Jewish World Review Jan. 9, 2002 / 25 Teves, 5762

Stanley Crouch

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U.S. can't let its guard down now -- NEW YORK | THERE are many who say that they are happy that 2001 is gone, as though the troubles that rose up in September have dissolved.

They have not.

We are now faced with a set of troubles that will continue to make demands on our resources and that will, now and again, snap us to attention through the slaughtering of civilians.

That's what time it is. I am not trying to sound alarmist, only face where we are.

This battle with terrorism is something new to us. It's not about going to war with a particular nation.

True, we smashed the Taliban, putting on quite a display of what sustained bombing can do.

No, we did not get the kind of whipping that the Russians received in Afghanistan.

But Osama Bin Laden is now nowhere to be found. Same with Mullah Mohammed Omar.

This means - unless both were killed but had given their followers orders to say they still lived - we have a very determined enemy on the loose.

In short, all is not back to normal, regardless of how quickly our television programming leaped again into its fundamental empty-headedness, vulgarity and exploitation.

Things are not now the same as they were, no matter how consistently the networks and the bulk of the cable commentators proved their inability to do anything other than paste decals on complex problems and move on to the next sound bite.

We have to keep in mind that these terrorists took eight years to bring off on Sept. 11 what was first attempted here in 1993. They believe in the adage, "If at first you don't succeed, try, try again."

Unless behind bars or intimidated into inaction, they remain dangerous and willing to go the distance.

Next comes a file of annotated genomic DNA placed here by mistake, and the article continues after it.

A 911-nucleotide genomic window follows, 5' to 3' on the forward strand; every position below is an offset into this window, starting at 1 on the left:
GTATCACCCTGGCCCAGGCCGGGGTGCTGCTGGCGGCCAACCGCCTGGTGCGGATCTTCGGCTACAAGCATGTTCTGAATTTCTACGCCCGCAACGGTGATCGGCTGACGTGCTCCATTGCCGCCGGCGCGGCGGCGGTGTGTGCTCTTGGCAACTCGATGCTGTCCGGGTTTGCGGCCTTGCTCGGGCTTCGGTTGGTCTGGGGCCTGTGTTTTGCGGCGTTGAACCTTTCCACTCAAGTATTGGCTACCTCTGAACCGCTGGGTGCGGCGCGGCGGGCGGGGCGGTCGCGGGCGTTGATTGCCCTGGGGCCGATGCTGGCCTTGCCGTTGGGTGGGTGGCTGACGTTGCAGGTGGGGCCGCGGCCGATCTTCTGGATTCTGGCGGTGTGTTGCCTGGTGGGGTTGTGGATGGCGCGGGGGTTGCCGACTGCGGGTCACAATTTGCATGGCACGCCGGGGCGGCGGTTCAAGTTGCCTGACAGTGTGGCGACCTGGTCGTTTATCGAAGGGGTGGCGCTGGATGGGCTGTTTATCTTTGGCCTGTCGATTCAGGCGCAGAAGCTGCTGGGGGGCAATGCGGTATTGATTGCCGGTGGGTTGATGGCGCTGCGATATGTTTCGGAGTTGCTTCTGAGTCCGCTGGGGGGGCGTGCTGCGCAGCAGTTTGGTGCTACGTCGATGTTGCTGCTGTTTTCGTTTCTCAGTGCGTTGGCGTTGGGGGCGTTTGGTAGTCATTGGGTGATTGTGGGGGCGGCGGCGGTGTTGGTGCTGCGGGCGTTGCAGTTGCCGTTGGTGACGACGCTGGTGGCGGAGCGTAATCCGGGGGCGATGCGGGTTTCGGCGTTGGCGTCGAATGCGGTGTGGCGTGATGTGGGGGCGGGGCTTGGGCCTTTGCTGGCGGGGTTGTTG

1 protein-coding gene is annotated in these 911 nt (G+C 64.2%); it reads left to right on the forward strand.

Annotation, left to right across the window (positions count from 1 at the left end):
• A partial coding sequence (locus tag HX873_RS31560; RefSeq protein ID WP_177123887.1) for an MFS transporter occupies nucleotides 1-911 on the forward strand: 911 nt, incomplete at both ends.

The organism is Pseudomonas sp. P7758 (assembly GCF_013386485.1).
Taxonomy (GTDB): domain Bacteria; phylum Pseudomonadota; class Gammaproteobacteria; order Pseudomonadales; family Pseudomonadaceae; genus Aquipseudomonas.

That's the ice-cold way it is.

So must we be willing to go the distance.

With Bin Laden and most of his top men apparently somewhere out there, we cannot pretend that our immigration policies can slide back to what they were before Sept. 11.

Anyone attempting to enter this country from a hostile Muslim nation, or who is an avowed Muslim, as we recently learned with the alleged shoe bomber, should be thoroughly checked out before coming to America.

That will be described as anti-Islamic bigotry at first, but, in the long run, it will enrage Muslims against terrorists, not us, and might well lead to the authorities being supplied with some solid information on the whereabouts of those kinds of enemies.

Our most complex job is maintaining our constitutional freedom and our safety while responding within reason to where we are in the world right now.

Just as our new mayor promised to keep the city safe from criminals, our government should use every rational measure across this nation to protect citizens from small numbers of men willing to murder many.

JWR contributor and cultural icon Stanley Crouch is a columnist for The New York Daily News. He is the author of, among others, The All-American Skin Game, Or, the Decoy of Race: The Long and the Short of It, 1990-1994,       Always in Pursuit: Fresh American Perspectives, and Don't the Moon Look Lonesome: A Novel in Blues and Swing. Send your comments by clicking here.


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08/21/01: Is Sharpton a changed man?
08/03/01: A writer misuses the great Louis Armstrong
07/20/01: When murder is justified
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06/29/01: The soul and pluck of women are to this nation's development
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